The event successfully seeded 3142 URLs to the End of Term 2016 Project, and earmarked 192 vulnerable programs for archiving. Additionally, we drafted several key components for our toolkit that can be used in future events. More importantly, as praxis, Guerrilla Archiving sparked a grassroots conversation between scientists, coders, students, and members of the public—a conversation that provided both a lexicon and means by which to resist the prospect of losing irreplaceable environmental data. We were joined by colleagues from the #DataRefuge Project in Philadelphia and by EDGI-member Jerome Whittington from New York, who we are both hosting future events. The creative commons toolkit for events kick-started by the EDGI team will be available soon online through their websites.

Stay tuned for future calls to action and events to follow.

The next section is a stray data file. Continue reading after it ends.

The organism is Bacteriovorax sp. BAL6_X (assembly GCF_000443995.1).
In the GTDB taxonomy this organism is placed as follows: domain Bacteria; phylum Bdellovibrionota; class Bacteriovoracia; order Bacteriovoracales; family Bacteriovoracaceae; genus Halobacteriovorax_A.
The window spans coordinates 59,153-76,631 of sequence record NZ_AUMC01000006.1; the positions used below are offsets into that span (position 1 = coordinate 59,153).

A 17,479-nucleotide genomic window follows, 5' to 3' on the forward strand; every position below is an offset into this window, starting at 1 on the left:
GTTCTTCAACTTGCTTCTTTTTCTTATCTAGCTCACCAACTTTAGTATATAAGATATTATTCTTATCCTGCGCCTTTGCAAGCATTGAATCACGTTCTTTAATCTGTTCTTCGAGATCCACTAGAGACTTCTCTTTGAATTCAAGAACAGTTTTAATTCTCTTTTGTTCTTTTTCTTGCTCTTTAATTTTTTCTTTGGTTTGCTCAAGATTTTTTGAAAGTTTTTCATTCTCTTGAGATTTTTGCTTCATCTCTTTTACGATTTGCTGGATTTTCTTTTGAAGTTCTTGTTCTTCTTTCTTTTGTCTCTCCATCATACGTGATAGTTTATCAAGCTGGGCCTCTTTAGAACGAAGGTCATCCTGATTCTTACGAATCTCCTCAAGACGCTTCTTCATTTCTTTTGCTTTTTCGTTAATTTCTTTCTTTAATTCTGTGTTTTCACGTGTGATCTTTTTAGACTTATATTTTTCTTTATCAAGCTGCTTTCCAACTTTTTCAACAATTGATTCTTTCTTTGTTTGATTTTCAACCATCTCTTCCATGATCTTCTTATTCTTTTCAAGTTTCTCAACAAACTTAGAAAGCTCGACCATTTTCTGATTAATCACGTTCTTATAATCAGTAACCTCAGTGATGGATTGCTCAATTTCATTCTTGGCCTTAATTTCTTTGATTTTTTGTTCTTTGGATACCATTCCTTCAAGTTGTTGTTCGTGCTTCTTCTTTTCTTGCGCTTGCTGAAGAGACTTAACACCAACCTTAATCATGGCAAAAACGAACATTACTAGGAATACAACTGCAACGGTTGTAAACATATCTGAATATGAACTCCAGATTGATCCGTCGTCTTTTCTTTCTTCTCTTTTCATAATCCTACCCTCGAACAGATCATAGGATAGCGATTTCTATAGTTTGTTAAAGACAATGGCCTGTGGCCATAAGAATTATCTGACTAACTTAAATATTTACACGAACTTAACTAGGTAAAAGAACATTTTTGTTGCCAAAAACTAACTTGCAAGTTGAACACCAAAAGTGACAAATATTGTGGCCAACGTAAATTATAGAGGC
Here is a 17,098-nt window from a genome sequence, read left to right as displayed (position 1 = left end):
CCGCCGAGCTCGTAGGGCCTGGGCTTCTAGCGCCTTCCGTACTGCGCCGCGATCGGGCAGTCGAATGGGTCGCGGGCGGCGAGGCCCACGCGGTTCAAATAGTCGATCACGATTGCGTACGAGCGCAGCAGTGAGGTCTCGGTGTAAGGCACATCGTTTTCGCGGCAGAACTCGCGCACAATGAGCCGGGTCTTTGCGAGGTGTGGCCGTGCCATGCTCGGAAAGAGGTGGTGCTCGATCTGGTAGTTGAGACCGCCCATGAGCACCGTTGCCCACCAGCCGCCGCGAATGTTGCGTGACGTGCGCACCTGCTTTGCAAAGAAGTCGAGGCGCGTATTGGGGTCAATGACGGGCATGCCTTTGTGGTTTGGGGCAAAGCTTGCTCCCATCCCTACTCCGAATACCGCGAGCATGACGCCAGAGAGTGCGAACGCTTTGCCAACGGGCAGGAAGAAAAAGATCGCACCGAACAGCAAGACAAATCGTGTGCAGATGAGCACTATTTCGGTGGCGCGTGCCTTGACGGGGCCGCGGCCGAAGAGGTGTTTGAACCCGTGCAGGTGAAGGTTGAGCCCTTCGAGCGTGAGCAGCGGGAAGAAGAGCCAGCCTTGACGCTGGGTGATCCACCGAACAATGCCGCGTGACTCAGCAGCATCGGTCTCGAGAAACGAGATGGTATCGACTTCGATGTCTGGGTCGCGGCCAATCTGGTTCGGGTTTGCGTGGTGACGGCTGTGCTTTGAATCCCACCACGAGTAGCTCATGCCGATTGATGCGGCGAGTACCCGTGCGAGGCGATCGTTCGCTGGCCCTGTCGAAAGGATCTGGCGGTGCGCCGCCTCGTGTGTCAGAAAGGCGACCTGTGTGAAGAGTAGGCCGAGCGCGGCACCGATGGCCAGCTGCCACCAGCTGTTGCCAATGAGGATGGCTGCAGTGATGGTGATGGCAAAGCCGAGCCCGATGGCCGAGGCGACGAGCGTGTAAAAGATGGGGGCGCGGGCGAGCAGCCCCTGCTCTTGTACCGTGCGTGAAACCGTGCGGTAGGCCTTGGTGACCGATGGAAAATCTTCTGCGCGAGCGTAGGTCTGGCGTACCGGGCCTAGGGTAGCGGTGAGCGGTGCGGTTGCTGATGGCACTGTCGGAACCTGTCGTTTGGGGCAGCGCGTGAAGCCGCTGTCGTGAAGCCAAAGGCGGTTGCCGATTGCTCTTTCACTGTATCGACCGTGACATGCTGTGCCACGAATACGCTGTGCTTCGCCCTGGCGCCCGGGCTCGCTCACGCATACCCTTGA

Scientists are frantically copying U.S. climate data, fearing it might vanish under Trump – The Washington Post

A satellite image of Hurricane Otto approaching the coast of Central America on Nov. 24. (National Oceanic and Atmospheric Administration)

Alarmed that decades of crucial climate measurements could vanish under a hostile Trump administration, scientists have begun a feverish attempt to copy reams of government data onto independent servers in hopes of safeguarding it from any political interference.

The efforts include a “guerrilla archiving” event in Toronto, where experts will copy irreplaceable public data, meetings at the University of Pennsylvania focused on how to download as much federal data as possible in the coming weeks, and a collaboration of scientists and database experts who are compiling an online site to harbor scientific information.

“Something that seemed a little paranoid to me before all of a sudden seems potentially realistic, or at least something you’d want to hedge against,” said Nick Santos, an environmental researcher at the University of California at Davis, who over the weekend began copying government climate data onto a nongovernment server, where it will remain available to the public. “Doing this can only be a good thing. Hopefully they leave everything in place. But if not, we’re planning for that.”